Once a Week (magazine)/Series 1/Volume 7/The death of Rachel


And it came to pass as her soul was in departing, that she called his name Ben-oni. And Rachel died, and was buried in the way to Ephrath, which is Bethlehem.—Gen. xxxv. 18.

Bring me Benoni, bring the son of sorrow,
Let him lie gently on his mother’s breast,
Help me to hold him to my heart. To-morrow
My soul will sink to rest.

What strange mysterious magic in this meeting!
Lo! while I watch his pure and even breath,
My waning life’s faint pulses wildly beating,
Seem struggling against death.

Nay, cheer me not with flatt’ring hopes beguiling,
Nor mock my fears, ye who around my bed
Rain sunshine show’rs, in love and pity smiling
E’en through the tears ye shed.

Forgive, good Lord, the fretful bold petition
That erst I prayed, ‘Give children, or I die.’
Withdraw the cloud of dark and stern contrition
Which yet broods angrily.

For ever since that day the voice of weeping,
Such as we heard in Allon-Bachuth’s shade,
Hath sounded in mine ears, awake or sleeping,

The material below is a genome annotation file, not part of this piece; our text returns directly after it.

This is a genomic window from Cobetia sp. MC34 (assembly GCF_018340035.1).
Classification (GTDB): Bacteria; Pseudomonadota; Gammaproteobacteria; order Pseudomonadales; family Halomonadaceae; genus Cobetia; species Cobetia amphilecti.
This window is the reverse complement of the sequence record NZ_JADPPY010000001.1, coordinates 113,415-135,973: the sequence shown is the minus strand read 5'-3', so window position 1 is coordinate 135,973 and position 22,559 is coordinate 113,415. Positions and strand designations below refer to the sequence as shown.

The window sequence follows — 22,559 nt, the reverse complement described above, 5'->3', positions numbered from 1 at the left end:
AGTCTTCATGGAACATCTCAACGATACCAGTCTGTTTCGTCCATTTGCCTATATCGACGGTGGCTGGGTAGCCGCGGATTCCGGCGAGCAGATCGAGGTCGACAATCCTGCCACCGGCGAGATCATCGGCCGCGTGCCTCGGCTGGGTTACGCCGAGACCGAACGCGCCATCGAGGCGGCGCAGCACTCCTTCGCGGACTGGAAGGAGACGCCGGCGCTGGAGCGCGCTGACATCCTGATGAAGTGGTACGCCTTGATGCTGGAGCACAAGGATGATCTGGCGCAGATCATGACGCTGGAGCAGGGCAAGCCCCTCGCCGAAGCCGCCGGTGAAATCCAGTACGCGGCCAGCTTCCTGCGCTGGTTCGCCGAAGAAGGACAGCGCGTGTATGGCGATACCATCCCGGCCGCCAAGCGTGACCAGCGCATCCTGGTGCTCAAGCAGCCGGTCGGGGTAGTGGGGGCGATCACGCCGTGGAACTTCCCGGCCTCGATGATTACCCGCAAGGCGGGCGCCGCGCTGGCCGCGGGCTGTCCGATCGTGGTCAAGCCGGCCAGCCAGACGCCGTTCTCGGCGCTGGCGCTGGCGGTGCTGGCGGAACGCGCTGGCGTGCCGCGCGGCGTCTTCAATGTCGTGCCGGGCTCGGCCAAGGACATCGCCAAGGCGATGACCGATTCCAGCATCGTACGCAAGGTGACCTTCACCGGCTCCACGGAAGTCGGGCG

And made my soul afraid.

Yea, ever since, the trembling fear of dying
Hath gotten hold and compass’d me around,
And on the wind a wailing voice and sighing
Comes with a mournful sound.

Faster and faster still, death’s hand doth beckon,
As nearer unto Mamre’s land I come,
Ephrath is nigh, but life by hours I reckon;
I may not reach my home.


Come near and kiss me, Jacob, it is morning;
Tbe clouds and darkness all have passed away,
The eastern light my chamber is adorning,
Day breaks, I cannot stay.

Whose is this voice that calls the shepherd’s daughter,
Whence is this rod—this staff on which I lean?
What is this well of pure and living water,
Through the dark valley seen?

Once more, as in the morn of young affection,
To meet my Lord, I wander forth alone;
And, lo! the Angel of the Resurrection
Hath rolled away the stone.”

E. E.